goat curry


maple leaf

It’s been very wintry around here the last few days, with snow and temperatures rapidly heading downward from freezing. We’ve been doing a lot of cooking with spices, ginger and chiles to take the edge off, like the udon and shrimp in Thai-spiced broth we had last night, or the Parsi goat curry the night before.

goat meat

We were so excited when we found frozen halal goat meat at a small Indian grocery in Everett. We’ve thought about sourcing goat locally, but haven’t actually cooked with it before, so this seemed like a good opportunity to try it. When we thawed it out and took a look, though, it appeared that someone with a bandsaw had randomly passed a whole goat through the blade and tossed the chunks in a bag – I couldn’t tell what parts we had to work with, and there were odd pieces of bone everywhere. Oh, well, we were going to be braising it anyway.

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You could, of course, make traditional Parsi kebabs. If you’re feeling more casual, you can simplify the technique and make Parsiburgers. More casual yet is Parsi meatloaf. I recommend it.

meatloaf ingredients

The flavors of this meatloaf are bold and sparkling: fresh ginger, green chiles (seeds and all), cilantro and mint, all jumping out of a simple meat-and-potatoes framework. It’s spicy enough to make you want some salad or a beer, and complex enough to eat without any condiments or sauce (if you want).

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potato chips for breakfast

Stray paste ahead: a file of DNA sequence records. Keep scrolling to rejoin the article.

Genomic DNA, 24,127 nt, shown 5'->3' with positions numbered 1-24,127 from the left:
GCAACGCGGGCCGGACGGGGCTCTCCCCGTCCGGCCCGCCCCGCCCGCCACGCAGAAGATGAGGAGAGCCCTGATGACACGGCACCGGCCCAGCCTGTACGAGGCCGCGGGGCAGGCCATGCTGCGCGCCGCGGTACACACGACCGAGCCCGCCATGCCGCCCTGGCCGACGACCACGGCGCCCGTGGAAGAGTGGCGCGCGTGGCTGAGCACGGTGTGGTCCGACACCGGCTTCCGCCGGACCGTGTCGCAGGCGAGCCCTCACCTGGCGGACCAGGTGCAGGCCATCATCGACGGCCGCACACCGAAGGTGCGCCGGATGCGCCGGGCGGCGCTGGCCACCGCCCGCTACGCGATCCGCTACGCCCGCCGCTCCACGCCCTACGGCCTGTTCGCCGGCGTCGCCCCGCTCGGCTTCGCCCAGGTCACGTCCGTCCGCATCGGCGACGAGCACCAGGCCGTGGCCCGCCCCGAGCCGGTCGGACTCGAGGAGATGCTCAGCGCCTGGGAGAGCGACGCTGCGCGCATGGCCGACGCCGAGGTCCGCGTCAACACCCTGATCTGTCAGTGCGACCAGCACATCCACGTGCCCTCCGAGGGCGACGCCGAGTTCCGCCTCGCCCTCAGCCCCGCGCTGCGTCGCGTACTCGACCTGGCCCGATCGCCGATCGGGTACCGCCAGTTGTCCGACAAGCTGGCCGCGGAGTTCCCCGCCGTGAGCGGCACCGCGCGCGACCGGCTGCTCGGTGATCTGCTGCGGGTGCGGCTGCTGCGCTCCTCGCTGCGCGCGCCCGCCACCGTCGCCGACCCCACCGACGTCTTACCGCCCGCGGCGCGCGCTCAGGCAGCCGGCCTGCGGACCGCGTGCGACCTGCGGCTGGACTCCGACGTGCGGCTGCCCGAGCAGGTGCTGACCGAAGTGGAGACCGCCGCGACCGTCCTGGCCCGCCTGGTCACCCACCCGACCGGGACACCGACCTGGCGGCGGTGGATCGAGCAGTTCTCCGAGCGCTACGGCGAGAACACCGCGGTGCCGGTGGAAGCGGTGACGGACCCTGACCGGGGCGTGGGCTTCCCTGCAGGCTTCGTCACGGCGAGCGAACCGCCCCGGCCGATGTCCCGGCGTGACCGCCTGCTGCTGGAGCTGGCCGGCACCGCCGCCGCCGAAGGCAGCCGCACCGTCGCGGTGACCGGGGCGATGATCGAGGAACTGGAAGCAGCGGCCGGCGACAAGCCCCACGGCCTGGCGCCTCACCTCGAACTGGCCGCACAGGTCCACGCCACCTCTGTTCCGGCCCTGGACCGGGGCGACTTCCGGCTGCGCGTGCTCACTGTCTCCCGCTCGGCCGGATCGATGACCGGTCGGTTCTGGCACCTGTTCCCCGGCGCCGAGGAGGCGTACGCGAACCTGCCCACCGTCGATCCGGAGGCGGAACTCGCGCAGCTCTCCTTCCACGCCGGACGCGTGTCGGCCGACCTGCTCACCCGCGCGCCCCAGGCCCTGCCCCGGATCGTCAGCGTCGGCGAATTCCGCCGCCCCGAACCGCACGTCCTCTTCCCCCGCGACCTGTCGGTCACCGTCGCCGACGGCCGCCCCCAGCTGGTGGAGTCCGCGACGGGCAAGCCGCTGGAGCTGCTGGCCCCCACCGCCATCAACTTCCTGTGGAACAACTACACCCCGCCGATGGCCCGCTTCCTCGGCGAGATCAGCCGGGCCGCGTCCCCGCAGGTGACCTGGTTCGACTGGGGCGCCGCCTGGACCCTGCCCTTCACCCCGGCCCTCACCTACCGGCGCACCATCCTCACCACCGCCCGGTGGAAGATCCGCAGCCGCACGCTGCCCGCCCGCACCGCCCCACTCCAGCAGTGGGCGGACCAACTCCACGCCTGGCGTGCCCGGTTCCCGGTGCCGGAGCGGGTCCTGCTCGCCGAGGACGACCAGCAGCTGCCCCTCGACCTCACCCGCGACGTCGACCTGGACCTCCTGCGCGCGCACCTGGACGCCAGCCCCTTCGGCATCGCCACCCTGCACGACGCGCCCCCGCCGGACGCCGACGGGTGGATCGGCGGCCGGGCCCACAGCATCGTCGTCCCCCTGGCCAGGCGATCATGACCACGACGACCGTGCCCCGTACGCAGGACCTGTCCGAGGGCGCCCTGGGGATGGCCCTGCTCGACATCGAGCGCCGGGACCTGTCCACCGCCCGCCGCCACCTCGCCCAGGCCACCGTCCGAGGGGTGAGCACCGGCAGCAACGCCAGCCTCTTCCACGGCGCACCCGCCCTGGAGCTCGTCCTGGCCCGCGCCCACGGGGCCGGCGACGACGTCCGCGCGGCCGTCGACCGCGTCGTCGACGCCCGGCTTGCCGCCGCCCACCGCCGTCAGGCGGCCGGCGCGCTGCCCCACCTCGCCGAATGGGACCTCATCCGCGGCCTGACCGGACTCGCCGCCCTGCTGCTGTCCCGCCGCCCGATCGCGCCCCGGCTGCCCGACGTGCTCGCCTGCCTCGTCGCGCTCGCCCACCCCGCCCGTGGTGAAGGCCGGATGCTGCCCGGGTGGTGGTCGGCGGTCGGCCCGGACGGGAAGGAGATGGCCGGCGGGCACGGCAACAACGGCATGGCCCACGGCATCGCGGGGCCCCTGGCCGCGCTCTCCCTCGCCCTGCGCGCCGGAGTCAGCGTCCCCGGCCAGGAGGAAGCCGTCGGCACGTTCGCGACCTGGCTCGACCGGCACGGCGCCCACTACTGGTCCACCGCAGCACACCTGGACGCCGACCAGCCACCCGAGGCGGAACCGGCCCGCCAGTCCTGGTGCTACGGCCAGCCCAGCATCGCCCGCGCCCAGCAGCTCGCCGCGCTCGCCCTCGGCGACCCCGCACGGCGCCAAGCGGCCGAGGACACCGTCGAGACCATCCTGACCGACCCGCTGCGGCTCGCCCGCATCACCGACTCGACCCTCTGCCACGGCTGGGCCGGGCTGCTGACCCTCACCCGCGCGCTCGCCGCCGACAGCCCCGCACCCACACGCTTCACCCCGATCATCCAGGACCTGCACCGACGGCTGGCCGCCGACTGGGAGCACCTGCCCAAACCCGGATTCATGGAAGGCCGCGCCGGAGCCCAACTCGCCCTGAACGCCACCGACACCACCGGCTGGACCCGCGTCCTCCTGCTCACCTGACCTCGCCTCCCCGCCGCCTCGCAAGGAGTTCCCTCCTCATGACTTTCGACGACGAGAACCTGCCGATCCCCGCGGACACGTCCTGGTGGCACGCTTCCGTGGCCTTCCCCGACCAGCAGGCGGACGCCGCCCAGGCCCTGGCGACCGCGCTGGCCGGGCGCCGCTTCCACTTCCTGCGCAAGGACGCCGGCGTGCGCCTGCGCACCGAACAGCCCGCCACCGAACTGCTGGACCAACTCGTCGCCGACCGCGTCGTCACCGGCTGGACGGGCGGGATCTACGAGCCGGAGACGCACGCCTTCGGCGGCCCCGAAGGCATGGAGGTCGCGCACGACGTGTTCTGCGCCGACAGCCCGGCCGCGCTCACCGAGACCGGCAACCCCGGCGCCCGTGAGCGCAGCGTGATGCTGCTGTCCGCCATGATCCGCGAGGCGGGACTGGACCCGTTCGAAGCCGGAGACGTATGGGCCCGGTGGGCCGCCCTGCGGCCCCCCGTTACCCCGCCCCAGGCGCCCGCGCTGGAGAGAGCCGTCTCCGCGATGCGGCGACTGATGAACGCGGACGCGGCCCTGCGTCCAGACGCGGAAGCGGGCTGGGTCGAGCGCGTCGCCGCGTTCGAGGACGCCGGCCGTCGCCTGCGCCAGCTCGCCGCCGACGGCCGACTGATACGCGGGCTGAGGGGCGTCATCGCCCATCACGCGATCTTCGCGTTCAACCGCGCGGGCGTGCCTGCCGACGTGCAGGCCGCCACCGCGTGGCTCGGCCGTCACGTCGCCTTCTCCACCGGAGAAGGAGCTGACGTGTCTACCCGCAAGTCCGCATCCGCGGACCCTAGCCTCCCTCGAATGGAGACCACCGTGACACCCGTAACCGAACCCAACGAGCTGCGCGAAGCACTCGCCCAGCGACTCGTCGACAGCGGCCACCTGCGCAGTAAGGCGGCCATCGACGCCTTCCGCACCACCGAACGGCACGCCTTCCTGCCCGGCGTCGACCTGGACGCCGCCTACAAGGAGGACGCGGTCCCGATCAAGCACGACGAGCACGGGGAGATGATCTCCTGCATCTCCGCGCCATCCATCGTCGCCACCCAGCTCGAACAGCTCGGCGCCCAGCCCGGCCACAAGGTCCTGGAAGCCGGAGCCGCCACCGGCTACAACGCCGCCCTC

If you’re looking at the picture above, rubbing your eyes and thinking “why on earth does that look like a plate of potato chips with an egg on top?” then read on. What can I say, the Parsis made me do it. Or one particular Parsi cookbook author, anyway. For those who don’t know (as I did not), Parsis are Zoroastrian Persians who emigrated to India. Their cuisine has a great deal in common with Indian cooking, but retains certain unique qualities – including a serious attachment to potato chips.

I bought a copy of Niloufer Ichaporia King’s book My Bombay Kitchen some time ago, and was utterly delighted when I discovered the little drawing of the “Parsi food pyramid,” with the base layer consisting entirely of potato chips (the top two layers are ginger and garlic). These are my kind of people! According to King, potato “wafers” and eggs are both beloved of the Parsi people, and this recipe brings them together, along with cilantro and hot chiles, in a ridiculous, yet sublime, dish. We had it for breakfast, with cafe au lait, but it could be a quick supper with a bit of salad and a beer. Depending on your ability to pretend that potato chips are real food. Continue reading